It’s a long time since I cut out this pattern. I think it was about October 2017, so nearly a year ago. And even longer since I bought it. This was one of the first patterns I bought when I came back to sewing in 2014. It was printed in 2006.
Claire Shaeffer is a brilliant teacher – I have enjoyed reading and using her books. I made up a couple of her patterns. I follow her on Facebook, and at one point she kindly contacted me to congratulate me on making my favourite dress. She doesn’t teach any more, but one of my bucket list plans had been to attend a class with her.
I don’t know exactly the story of Claire’s pattern series, except that they have couture sewing advice clearly outlined in the notes. I made Vogue 8804 a couple of times in both the long and short ways (couture and soft tailoring approaches). Having a look at Claire’s collection it seems likely that she has developed patterns based on interesting vintage designs – maybe jackets, dresses and coats she has in her collection or has examined closely. I think I read that she sees herself primarily as a couture constructor rather than a designer, and I admire her for that. I think there are some beautiful shapes here and if the patterns were available they would be the kind of thing I would like to make up.
This is a really pretty pattern in my view. I love the look of the jacket on the envelope. The collar and lapel, and the waisted look is a 1940s look in my opinion. The sleeves are narrow and well-balanced. Many of Claire’s patterns celebrate an hour-glass figure. Although I have not met Claire herself she appears to be fairly petite and slim with a shaped figure. In any event I think she likes a classic feminine look.
I decided to follow the instructions to make the jacket B – the quick method including a bagged lining. For some reason I haven’t made a jacket with a bagged lining. Also what was new to me was to underlining the whole bodice, everything bar the sleeves, with an iron-on product. So I decided to try it all out.
I haven’t tested this fabric which was sold to me as linen. However I would not be surprised if it included silk as it has a definite sheen. It may also include wool. I would say, although it was inexpensive (about £8 p/m from Simply Fabrics)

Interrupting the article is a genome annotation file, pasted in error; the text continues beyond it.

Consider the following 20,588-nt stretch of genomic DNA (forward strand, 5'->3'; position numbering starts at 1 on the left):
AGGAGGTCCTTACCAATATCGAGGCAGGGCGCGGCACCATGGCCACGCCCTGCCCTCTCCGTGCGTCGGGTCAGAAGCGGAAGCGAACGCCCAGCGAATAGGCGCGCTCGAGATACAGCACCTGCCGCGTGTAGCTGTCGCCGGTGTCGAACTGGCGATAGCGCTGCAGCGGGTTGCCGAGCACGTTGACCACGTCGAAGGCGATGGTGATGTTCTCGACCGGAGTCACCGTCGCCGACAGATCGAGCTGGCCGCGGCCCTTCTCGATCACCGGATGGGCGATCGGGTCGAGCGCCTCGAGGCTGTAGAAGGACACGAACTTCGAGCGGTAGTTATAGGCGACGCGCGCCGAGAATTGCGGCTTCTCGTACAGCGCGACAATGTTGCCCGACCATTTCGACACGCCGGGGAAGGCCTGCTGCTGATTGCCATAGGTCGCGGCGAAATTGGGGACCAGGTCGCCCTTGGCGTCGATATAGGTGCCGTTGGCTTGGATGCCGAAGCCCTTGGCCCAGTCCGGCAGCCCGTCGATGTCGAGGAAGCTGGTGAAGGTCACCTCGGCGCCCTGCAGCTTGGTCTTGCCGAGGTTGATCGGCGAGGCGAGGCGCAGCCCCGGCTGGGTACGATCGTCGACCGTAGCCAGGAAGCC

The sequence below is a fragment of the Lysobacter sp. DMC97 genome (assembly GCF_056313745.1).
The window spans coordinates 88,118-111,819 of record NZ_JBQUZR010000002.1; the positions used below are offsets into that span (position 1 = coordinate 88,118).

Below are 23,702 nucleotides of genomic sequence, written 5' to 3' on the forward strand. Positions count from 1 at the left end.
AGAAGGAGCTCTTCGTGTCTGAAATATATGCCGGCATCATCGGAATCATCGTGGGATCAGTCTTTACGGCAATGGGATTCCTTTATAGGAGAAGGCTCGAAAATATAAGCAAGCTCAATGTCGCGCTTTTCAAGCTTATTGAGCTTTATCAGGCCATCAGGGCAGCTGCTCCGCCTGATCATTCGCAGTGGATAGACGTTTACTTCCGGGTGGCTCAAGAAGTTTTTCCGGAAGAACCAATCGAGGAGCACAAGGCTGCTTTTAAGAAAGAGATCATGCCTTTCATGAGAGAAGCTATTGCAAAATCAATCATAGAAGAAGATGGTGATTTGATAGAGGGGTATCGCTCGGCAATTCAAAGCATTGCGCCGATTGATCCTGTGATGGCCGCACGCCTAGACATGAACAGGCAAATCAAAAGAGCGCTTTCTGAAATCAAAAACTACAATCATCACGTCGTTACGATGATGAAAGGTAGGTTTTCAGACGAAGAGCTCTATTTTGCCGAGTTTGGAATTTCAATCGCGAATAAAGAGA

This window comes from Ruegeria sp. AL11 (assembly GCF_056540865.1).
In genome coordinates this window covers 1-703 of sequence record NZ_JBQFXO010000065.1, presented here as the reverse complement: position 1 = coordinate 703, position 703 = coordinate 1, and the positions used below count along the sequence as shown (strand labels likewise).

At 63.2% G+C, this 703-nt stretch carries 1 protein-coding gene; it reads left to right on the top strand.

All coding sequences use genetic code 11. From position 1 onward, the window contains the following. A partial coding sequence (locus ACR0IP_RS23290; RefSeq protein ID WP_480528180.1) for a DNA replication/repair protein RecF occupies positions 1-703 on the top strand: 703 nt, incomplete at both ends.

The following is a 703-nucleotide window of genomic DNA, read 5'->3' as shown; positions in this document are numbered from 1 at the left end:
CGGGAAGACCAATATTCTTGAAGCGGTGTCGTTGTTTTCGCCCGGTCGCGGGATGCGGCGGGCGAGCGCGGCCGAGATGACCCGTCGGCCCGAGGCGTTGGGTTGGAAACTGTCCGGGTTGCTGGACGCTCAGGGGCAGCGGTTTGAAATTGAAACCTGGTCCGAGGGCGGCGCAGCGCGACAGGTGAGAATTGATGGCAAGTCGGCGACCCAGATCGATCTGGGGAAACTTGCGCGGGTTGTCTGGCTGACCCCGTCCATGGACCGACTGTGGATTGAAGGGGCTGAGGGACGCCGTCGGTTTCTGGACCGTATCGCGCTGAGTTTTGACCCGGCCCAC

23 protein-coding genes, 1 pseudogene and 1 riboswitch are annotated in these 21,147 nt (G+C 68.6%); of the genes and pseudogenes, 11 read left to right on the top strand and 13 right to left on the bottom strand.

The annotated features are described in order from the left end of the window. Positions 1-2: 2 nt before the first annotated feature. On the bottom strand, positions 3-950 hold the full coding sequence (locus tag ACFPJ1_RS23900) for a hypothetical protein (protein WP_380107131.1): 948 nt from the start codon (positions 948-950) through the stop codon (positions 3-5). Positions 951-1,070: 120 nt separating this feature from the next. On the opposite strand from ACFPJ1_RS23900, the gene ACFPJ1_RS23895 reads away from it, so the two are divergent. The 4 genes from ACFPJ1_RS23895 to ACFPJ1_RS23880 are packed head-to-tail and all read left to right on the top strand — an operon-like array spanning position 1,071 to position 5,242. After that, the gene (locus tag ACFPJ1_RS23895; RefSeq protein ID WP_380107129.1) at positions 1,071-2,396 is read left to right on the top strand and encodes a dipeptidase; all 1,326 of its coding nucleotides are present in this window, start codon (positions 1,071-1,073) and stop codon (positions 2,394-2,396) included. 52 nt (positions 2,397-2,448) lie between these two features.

It did not occur to me to make a toile on this occasion. I used a fabric that I had bought for another project, a jacket for my son Gus, in the hope that I could make a wearable jacket and learn about the fitting from making it up. I cut out a size 10 which is purportedly for a bust of 32 and a half inches, with a 25 inch waist, and 34 and half inches for the hips. I am actually a bit bigger than this (about 33, 26 and 38) but I do like a fitted look.
Once I had assembled the jacket it was clear there was too much fabric across the centre back. I just pinned it on myself with my hands behind my back, so you can see it is not very accurate. The shoulders and front looked quite nice.
I took 1cm out at each of the seven seams – the two side seams, the centre back seam, the two princess lines, and the style line seams. That’s about 14cms, tapering up and down to the hip! It is quite a lot of fullness to suppress, but I have a fairly narrow back and also I wanted a more interesting style. Often Vogue patterns have quite a lot of ease in them and I have to do something like this.
Although the jacket can be made with couture approaches plan B is not difficult. Even the pocket approach – hiding them in a pleat at the front went together very easily. The sleeves are nice and went in well too. I used shoulder pads. The jacket looks a little bit tight on Camilla, who is a little wide wider in the waist than I am.
All was going swimmingly. However I have got to the bagged out lining. I can’t understand the instructions! I am sure it will make sense once I do it but I am falling over at the first hurdle. I guess the internet will provide a video or more information on how to do it.